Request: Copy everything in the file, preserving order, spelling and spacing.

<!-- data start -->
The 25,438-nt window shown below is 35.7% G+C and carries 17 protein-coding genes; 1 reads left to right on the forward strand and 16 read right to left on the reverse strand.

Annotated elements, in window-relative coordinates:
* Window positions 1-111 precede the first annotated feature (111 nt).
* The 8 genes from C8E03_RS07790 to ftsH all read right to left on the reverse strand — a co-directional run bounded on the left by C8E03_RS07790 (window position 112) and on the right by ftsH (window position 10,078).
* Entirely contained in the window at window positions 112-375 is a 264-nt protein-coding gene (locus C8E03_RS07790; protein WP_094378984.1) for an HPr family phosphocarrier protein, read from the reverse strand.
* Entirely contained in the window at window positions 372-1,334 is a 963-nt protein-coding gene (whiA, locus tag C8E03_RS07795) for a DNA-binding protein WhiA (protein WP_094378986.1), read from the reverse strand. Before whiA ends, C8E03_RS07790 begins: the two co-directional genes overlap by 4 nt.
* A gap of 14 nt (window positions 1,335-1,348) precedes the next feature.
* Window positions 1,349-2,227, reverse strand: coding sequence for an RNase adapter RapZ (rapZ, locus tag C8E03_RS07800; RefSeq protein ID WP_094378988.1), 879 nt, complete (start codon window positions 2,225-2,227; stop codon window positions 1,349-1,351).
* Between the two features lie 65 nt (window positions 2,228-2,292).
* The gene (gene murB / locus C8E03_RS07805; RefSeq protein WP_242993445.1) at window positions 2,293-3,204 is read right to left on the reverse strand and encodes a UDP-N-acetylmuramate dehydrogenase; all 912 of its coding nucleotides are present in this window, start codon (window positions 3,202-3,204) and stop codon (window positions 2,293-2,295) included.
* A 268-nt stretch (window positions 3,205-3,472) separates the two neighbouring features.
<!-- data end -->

The 25,438-nt window shown below is 35.7% G+C and carries 17 protein-coding genes; 1 reads left to right on the forward strand and 16 read right to left on the reverse strand.

Annotated elements, in window-relative coordinates:
* Window positions 1-111 precede the first annotated feature (111 nt).
* The 8 genes from C8E03_RS07790 to ftsH all read right to left on the reverse strand — a co-directional run bounded on the left by C8E03_RS07790 (window position 112) and on the right by ftsH (window position 10,078).
* Entirely contained in the window at window positions 112-375 is a 264-nt protein-coding gene (locus C8E03_RS07790; protein WP_094378984.1) for an HPr family phosphocarrier protein, read from the reverse strand.
* Entirely contained in the window at window positions 372-1,334 is a 963-nt protein-coding gene (whiA, locus tag C8E03_RS07795) for a DNA-binding protein WhiA (protein WP_094378986.1), read from the reverse strand. Before whiA ends, C8E03_RS07790 begins: the two co-directional genes overlap by 4 nt.
* A gap of 14 nt (window positions 1,335-1,348) precedes the next feature.
* Window positions 1,349-2,227, reverse strand: coding sequence for an RNase adapter RapZ (rapZ, locus tag C8E03_RS07800; RefSeq protein ID WP_094378988.1), 879 nt, complete (start codon window positions 2,225-2,227; stop codon window positions 1,349-1,351).
* Between the two features lie 65 nt (window positions 2,228-2,292).
* The gene (gene murB / locus C8E03_RS07805; RefSeq protein WP_242993445.1) at window positions 2,293-3,204 is read right to left on the reverse strand and encodes a UDP-N-acetylmuramate dehydrogenase; all 912 of its coding nucleotides are present in this window, start codon (window positions 3,202-3,204) and stop codon (window positions 2,293-2,295) included.
* A 268-nt stretch (window positions 3,205-3,472) separates the two neighbouring features.